A long-simmering feud between a global real estate services giant CBRE Group and District-based CoStar is beginning to boil over.
A CBRE executive last month sent out a memo barring brokers from sharing individual transaction information with CoStar, depriving the data firm of a sizable amount of information about commercial real estate transactions.
CoStar founder and chief executive Andrew C. Florance returned fire, saying in an interview that the federal government should examine CBRE for anti-competitive business practices.
At issue is the lifeblood of CoStar’s business, and an increasingly valuable commodity in an industry dominated by fewer and fewer big players — the often-private details about how much people are paying to lease office buildings.
On Dec. 9, Christopher R. Ludeman, CBRE president of capital markets, e-mailed a directive with the subject “CoStar” to company brokers reminding them not to share transaction-specific details with CoStar. The memo was not meant to be shared outside the company, but was obtained by Capital Business. In it, Ludeman said CoStar “has becoming increasingly creative in attempting to induce us to release transaction details to them” via ranking categories such as “Power Brokers.” Ludeman calls such rankings “illegitimate.”
“Your clients, the media and the local business community at large should be advised that the CoStar rankings are inherently flawed, and not at all reflective of market position or individual professional achievement,” Ludeman wrote.
In an interview, Florance called Ludeman’s order another step toward a hoarding of data that he said was damaging to the real estate industry and ought to be examined by the federal government for anti-competitive practices.
The commercial real estate brokerage business, he said, “is the most concentrated industry that exists.”
“They’re trying to hide more and more pricing data, because there is a smaller and smaller number of [brokerage] companies trying to corner all the data,” Florance said of CBRE.
When CBRE conceals market data, Florance argued, it forces landlords and tenants who might otherwise use alternative brokers or conduct their own deals to consider CBRE. “The net effect,” he said, “is size begets size.”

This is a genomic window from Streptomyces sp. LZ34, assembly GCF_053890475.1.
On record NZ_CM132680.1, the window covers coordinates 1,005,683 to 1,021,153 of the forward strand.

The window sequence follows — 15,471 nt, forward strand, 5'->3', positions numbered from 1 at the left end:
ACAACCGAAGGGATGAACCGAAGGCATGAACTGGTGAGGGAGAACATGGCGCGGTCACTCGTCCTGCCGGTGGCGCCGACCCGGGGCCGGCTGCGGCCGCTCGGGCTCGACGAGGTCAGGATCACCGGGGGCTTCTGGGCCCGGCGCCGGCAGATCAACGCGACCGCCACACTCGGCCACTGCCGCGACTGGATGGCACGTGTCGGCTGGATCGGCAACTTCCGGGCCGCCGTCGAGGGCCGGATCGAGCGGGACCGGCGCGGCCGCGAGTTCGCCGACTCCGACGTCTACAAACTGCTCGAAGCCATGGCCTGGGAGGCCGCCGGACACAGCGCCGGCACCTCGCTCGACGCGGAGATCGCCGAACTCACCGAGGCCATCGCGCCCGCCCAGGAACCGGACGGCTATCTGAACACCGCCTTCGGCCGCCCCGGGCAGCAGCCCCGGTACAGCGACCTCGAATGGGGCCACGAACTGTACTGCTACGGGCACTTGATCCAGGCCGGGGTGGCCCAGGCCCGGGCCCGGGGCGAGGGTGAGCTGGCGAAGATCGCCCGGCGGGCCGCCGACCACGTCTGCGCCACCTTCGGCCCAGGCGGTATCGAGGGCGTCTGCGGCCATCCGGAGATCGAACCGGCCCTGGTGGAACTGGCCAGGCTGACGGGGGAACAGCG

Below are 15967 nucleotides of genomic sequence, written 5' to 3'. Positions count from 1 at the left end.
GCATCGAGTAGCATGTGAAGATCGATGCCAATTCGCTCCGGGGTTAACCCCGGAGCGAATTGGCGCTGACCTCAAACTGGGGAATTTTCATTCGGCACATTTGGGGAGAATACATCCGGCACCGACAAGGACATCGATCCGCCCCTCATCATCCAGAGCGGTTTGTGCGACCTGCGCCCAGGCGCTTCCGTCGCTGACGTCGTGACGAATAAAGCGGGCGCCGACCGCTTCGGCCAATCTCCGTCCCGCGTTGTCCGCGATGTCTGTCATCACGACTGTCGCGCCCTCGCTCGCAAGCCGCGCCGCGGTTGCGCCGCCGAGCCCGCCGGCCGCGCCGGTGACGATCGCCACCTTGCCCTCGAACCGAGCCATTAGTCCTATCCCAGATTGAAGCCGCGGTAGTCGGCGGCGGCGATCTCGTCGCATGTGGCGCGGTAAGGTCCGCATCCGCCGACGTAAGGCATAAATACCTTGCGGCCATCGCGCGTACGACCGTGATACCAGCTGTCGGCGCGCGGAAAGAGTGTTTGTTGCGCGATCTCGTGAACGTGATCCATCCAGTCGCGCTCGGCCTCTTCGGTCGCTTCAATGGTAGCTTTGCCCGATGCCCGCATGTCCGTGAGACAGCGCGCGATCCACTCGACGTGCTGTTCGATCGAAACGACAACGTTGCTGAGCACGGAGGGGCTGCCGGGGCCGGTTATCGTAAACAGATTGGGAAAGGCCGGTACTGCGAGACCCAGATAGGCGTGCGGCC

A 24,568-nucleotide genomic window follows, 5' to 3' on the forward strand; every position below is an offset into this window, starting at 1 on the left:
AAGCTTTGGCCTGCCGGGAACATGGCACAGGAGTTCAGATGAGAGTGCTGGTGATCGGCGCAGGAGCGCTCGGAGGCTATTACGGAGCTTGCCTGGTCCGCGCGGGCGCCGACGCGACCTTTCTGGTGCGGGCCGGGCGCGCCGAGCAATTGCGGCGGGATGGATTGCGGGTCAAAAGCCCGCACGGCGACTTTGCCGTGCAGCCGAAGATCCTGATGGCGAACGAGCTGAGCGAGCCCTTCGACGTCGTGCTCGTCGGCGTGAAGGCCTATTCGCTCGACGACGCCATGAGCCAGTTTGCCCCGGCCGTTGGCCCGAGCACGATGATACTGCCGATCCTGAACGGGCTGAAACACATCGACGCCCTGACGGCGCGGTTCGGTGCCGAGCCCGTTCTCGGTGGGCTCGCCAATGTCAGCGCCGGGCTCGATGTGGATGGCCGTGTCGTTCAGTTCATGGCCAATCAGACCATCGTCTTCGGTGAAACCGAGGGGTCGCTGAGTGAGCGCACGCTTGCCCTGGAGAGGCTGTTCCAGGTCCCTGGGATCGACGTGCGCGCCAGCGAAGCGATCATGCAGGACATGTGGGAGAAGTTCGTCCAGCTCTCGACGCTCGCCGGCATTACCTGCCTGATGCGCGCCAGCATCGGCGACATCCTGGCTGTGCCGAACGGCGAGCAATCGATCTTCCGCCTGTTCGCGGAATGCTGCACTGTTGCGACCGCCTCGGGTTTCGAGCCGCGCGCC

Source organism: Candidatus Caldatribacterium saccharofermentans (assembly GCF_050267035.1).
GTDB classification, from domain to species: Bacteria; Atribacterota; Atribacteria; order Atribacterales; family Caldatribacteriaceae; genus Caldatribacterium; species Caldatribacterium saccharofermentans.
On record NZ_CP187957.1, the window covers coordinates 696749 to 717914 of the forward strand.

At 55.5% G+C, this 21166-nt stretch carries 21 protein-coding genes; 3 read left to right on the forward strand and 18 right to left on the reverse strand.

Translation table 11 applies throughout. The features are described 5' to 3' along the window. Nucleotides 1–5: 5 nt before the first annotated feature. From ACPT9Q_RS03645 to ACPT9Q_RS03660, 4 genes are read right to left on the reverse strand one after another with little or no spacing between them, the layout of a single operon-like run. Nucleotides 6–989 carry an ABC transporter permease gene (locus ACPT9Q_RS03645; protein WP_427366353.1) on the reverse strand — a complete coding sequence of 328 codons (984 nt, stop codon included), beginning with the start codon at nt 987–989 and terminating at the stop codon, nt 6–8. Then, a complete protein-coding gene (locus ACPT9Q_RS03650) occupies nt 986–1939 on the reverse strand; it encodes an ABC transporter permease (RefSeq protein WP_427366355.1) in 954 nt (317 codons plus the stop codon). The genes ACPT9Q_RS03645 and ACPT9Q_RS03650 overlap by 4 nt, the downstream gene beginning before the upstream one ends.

“One thing that could happen is that owners lose the ability to represent themselves because they lack the necessary information,” he said.
CoStar has its own issues with industry consolidation. Its $860 million acquisition of the real estate listing service LoopNet is under antitrust review. On Jan. 4 the two firms agreed to extend a waiting period to consider what if any concessions they might have to make to get the green light from regulators, according to a filing with the Securities and Exchange Commission. Florance declined to comment on the progress of the negotiations.
Robert McGrath, CBRE senior director of corporate communications, said in an e-mail that CBRE has for years had a policy of not sharing client leasing information “with any third-party database provider, including CoStar.”
“Much of our client information is confidential, and we are obligated to closely guard this information,” McGrath wrote.
CBRE, publicly traded and based in Los Angeles, is one of the largest brokerage firms in the world, but research differs as to the extent of its dominance. According to data on more than 3,000 brokered U.S. sales through the first three quarters of 2011 from Real Capital Analytics, CBRE had a 14.3 percent market share. Florance said he believes CBRE’s share of the total market is much larger; CoStar is compiling its own data on around 50,000 commercial sales from 2011.
But McGrath said the industry was anything but overly consolidated. “Our clients expect us to have the best possible market intelligence. As such, our proprietary database of deal information is a distinct competitive advantage in a highly fragmented industry,” he said.